Ghost Blogging – 3 Ways to Make It Work

This post was written by John White on Tue, 20 Apr 2010 12:54:07 +0000
Posted Under: blog,marketing manager

"Ghost" in Chinese

Blog-posting for somebody else can play a role in your marketing communications effort. Here are three ways to make it work.

In “Ghost Blogging As If It Were Alec Baldwin,” I mentioned that ghost blogging, or posting to a blog in the place of people who are unable to do it themselves, has proponents and opponents. In the rarefied air of Web 2.0, a lot of people feel they’re being cheated if they find out that a ghostwriter is providing the content for a blog purporting to belong to a CxO or company exec.

I have no ox to gore – I’ve never cared for that visual – in this matter, but I’ve posted and I’ve ghost posted enough to note at least three things marketing managers had better take into account if they’re going to use ghost posting in their marcom mix of content.

  1. Start with an existing following. Bootstrapping a blog can be a drag. If it takes too long, then the exec for whom you’re ghosting may pull the plug on the effort, and you’ll lose a nice, fat brick in your content-marketing edifice. So start with the exec’s connections, network and Rolodex to launch the blog with a ready-made following. S/he can send out a message like, “I’m starting a blog. If I point you to it, will you send me some feedback and let me know what you think of it?” Not as catchy as offering a free iPad to the first 5 subscribers, but if the exec has a decent professional network, it should yield a good population of early adopters and fans.
  2. Have a voice-review. You shouldn’t be writing these posts; you should be suggesting them. Tell the exec that, to maximize the value and minimize the annoyance of ghost posting, you’ll provide content and the exec will carefully review it for voice. The goal here is to get the exec to say things like, “No, that’s not how I would phrase that,” and “I’d rather say that a different way,” and then actually rephrase them. Some people can do it by editing the text, and others do it better in a conversation. This makes the content more authentic because the exec is actually involved in the process and not just a name. It’s more like blogging, the way the millions of us other people do it.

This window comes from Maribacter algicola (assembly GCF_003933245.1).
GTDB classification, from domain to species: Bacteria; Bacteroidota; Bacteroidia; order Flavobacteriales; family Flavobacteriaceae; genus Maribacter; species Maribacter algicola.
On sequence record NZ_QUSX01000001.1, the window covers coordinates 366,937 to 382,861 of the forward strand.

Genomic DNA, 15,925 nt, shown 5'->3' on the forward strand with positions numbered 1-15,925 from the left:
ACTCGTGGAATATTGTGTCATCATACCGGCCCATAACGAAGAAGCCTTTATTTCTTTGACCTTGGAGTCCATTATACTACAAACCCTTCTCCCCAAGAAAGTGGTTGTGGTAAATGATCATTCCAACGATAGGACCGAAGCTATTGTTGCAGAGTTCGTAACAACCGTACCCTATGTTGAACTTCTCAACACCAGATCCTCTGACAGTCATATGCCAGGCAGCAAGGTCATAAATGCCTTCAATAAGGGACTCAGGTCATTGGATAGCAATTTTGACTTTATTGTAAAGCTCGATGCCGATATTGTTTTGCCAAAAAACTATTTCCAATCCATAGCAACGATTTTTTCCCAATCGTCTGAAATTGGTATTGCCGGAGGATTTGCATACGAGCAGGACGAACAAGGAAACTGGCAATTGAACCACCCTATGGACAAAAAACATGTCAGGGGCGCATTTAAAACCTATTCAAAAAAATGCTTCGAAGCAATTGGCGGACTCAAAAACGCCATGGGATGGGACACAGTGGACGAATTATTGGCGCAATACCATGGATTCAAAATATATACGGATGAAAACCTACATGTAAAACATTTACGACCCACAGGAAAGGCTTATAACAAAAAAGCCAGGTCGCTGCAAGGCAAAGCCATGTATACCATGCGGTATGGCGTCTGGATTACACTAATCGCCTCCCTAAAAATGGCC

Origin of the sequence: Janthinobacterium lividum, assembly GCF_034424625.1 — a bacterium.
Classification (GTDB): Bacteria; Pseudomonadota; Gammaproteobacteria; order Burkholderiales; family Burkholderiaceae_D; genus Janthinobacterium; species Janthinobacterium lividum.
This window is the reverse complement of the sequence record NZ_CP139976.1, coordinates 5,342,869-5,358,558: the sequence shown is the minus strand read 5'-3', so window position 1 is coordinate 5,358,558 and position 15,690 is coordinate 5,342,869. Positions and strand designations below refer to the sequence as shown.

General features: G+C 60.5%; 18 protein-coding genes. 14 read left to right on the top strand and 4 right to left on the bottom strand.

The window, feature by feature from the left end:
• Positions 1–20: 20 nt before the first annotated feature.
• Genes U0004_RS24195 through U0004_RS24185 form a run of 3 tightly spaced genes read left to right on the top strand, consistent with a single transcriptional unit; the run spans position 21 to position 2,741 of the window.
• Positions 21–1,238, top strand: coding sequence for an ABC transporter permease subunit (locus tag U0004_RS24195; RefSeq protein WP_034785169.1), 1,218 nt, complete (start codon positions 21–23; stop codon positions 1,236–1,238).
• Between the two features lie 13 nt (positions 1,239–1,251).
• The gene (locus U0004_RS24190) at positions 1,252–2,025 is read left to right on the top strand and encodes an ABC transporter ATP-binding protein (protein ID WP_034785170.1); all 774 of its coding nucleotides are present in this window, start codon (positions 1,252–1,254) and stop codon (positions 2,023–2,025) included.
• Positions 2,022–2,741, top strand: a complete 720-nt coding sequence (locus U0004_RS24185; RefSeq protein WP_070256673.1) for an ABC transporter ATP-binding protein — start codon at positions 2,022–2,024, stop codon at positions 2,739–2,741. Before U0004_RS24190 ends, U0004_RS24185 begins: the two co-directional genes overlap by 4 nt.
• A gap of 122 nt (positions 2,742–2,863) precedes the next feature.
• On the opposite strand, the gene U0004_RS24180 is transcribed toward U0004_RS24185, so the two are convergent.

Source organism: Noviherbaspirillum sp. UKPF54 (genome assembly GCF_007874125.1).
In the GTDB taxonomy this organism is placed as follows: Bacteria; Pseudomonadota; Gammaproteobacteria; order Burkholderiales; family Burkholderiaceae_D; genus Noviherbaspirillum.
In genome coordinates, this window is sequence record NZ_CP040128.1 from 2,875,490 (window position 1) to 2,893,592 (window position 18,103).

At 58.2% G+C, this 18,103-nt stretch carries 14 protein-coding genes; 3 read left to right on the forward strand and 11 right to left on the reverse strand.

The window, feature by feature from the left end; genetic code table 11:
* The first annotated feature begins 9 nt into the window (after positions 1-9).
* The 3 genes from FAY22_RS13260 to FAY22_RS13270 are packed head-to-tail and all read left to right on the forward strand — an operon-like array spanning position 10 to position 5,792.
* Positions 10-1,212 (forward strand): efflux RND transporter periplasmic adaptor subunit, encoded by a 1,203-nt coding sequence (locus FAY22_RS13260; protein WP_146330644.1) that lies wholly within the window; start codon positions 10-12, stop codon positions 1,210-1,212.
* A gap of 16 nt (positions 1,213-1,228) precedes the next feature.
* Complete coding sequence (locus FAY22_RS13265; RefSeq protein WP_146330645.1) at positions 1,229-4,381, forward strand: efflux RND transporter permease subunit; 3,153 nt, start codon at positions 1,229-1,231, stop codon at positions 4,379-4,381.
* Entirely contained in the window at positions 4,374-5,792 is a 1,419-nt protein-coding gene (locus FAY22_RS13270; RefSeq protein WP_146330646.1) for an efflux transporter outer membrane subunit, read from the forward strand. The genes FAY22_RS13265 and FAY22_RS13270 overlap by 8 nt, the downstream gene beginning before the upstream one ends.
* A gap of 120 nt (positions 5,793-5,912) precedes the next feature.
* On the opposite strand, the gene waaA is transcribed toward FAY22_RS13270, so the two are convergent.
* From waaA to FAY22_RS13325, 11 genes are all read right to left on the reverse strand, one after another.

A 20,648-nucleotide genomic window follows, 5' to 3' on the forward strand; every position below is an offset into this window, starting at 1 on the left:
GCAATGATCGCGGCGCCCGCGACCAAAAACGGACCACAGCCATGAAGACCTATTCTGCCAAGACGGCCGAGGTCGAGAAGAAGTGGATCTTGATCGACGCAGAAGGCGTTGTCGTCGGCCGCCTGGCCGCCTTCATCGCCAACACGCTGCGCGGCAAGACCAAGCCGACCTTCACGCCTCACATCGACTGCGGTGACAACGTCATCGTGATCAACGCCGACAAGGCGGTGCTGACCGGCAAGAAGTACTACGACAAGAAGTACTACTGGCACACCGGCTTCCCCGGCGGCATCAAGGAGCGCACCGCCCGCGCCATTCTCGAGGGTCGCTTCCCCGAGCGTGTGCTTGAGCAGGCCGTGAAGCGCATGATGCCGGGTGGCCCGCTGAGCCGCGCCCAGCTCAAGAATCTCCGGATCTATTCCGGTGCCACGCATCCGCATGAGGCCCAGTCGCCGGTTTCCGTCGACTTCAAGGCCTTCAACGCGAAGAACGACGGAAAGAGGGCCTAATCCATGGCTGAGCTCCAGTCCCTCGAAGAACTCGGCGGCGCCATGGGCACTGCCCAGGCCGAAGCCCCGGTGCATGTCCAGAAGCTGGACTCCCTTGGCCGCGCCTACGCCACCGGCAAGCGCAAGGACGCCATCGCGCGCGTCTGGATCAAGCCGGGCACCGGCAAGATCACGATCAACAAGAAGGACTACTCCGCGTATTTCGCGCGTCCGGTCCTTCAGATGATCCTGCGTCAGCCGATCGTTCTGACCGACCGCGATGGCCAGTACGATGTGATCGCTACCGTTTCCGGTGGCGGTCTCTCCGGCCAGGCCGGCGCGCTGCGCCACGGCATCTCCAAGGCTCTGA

3. Get ready to reply to comments quickly. When people comment on your post, it’s good netiquette to reply to them with at least token acknowledgment according to this tip by Tony Hue. Now, here I would feel cheated if you ghost posted a reply to my comment, because visitors treat the comments like private mail (even though the whole world can see the thread). Also, it boosts a blog’s credibility when the author replies to comments in short order, like in less than 12 hours. Unless she runs a Wall Street brokerage house or is a head of state, these comments probably won’t be numerous, but you need to be ready, so arrange for the exec to check comments and reply to them.

Are you ghost blogging? What other things are you finding to make it work?

John White of venTAJA Marketing is a marketing communications writer for technology companies. He posts about technology writing from the perspective of the marketing manager. It’s dirty work, but somebody has to do it.

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